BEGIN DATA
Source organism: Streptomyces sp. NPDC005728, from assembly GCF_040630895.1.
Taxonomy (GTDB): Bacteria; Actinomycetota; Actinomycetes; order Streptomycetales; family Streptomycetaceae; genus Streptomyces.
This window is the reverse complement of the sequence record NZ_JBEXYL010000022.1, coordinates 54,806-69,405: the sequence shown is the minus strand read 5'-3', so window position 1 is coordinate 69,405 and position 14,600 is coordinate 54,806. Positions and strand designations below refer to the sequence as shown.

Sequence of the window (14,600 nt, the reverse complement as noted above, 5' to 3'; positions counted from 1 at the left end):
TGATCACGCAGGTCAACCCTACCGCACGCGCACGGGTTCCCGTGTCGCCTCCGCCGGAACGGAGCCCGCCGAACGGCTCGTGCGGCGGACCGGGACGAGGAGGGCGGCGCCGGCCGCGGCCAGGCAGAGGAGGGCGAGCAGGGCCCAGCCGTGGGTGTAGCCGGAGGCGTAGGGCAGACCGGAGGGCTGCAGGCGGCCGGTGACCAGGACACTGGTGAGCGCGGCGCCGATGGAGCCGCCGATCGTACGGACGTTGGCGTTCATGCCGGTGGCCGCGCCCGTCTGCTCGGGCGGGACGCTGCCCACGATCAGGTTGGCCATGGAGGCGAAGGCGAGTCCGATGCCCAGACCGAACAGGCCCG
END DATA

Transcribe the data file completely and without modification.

Source organism: Streptomyces sp. NPDC005728, from assembly GCF_040630895.1.
Taxonomy (GTDB): Bacteria; Actinomycetota; Actinomycetes; order Streptomycetales; family Streptomycetaceae; genus Streptomyces.
This window is the reverse complement of the sequence record NZ_JBEXYL010000022.1, coordinates 54,806-69,405: the sequence shown is the minus strand read 5'-3', so window position 1 is coordinate 69,405 and position 14,600 is coordinate 54,806. Positions and strand designations below refer to the sequence as shown.

Sequence of the window (14,600 nt, the reverse complement as noted above, 5' to 3'; positions counted from 1 at the left end):
TGATCACGCAGGTCAACCCTACCGCACGCGCACGGGTTCCCGTGTCGCCTCCGCCGGAACGGAGCCCGCCGAACGGCTCGTGCGGCGGACCGGGACGAGGAGGGCGGCGCCGGCCGCGGCCAGGCAGAGGAGGGCGAGCAGGGCCCAGCCGTGGGTGTAGCCGGAGGCGTAGGGCAGACCGGAGGGCTGCAGGCGGCCGGTGACCAGGACACTGGTGAGCGCGGCGCCGATGGAGCCGCCGATCGTACGGACGTTGGCGTTCATGCCGGTGGCCGCGCCCGTCTGCTCGGGCGGGACGCTGCCCACGATCAGGTTGGCCATGGAGGCGAAGGCGAGTCCGATGCCCAGACCGAACAGGCCCG